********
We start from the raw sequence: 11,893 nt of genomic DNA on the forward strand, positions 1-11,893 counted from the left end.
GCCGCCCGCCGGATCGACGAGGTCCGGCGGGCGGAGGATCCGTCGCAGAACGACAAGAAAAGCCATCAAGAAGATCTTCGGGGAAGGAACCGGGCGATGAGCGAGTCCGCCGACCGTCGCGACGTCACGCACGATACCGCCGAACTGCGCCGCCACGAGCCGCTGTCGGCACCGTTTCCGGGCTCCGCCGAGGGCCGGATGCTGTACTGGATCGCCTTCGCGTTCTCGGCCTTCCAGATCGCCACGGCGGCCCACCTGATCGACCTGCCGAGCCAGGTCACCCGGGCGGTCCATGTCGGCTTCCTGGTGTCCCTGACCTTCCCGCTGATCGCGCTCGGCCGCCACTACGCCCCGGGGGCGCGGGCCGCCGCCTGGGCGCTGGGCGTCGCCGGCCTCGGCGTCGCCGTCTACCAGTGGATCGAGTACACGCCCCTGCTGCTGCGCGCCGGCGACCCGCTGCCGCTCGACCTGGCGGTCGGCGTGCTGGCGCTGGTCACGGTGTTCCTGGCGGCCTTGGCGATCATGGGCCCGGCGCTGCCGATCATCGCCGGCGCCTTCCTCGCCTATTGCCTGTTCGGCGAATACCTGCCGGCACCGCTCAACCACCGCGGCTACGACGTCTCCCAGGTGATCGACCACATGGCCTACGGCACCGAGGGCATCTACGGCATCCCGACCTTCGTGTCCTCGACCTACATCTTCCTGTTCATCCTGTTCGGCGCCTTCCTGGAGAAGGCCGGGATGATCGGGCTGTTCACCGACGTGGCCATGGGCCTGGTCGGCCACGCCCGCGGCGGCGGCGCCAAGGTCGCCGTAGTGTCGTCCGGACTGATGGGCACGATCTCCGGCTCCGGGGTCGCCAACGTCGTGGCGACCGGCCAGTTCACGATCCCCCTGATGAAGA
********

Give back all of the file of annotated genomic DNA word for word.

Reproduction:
We start from the raw sequence: 11,893 nt of genomic DNA on the forward strand, positions 1-11,893 counted from the left end.
GCCGCCCGCCGGATCGACGAGGTCCGGCGGGCGGAGGATCCGTCGCAGAACGACAAGAAAAGCCATCAAGAAGATCTTCGGGGAAGGAACCGGGCGATGAGCGAGTCCGCCGACCGTCGCGACGTCACGCACGATACCGCCGAACTGCGCCGCCACGAGCCGCTGTCGGCACCGTTTCCGGGCTCCGCCGAGGGCCGGATGCTGTACTGGATCGCCTTCGCGTTCTCGGCCTTCCAGATCGCCACGGCGGCCCACCTGATCGACCTGCCGAGCCAGGTCACCCGGGCGGTCCATGTCGGCTTCCTGGTGTCCCTGACCTTCCCGCTGATCGCGCTCGGCCGCCACTACGCCCCGGGGGCGCGGGCCGCCGCCTGGGCGCTGGGCGTCGCCGGCCTCGGCGTCGCCGTCTACCAGTGGATCGAGTACACGCCCCTGCTGCTGCGCGCCGGCGACCCGCTGCCGCTCGACCTGGCGGTCGGCGTGCTGGCGCTGGTCACGGTGTTCCTGGCGGCCTTGGCGATCATGGGCCCGGCGCTGCCGATCATCGCCGGCGCCTTCCTCGCCTATTGCCTGTTCGGCGAATACCTGCCGGCACCGCTCAACCACCGCGGCTACGACGTCTCCCAGGTGATCGACCACATGGCCTACGGCACCGAGGGCATCTACGGCATCCCGACCTTCGTGTCCTCGACCTACATCTTCCTGTTCATCCTGTTCGGCGCCTTCCTGGAGAAGGCCGGGATGATCGGGCTGTTCACCGACGTGGCCATGGGCCTGGTCGGCCACGCCCGCGGCGGCGGCGCCAAGGTCGCCGTAGTGTCGTCCGGACTGATGGGCACGATCTCCGGCTCCGGGGTCGCCAACGTCGTGGCGACCGGCCAGTTCACGATCCCCCTGATGAAGA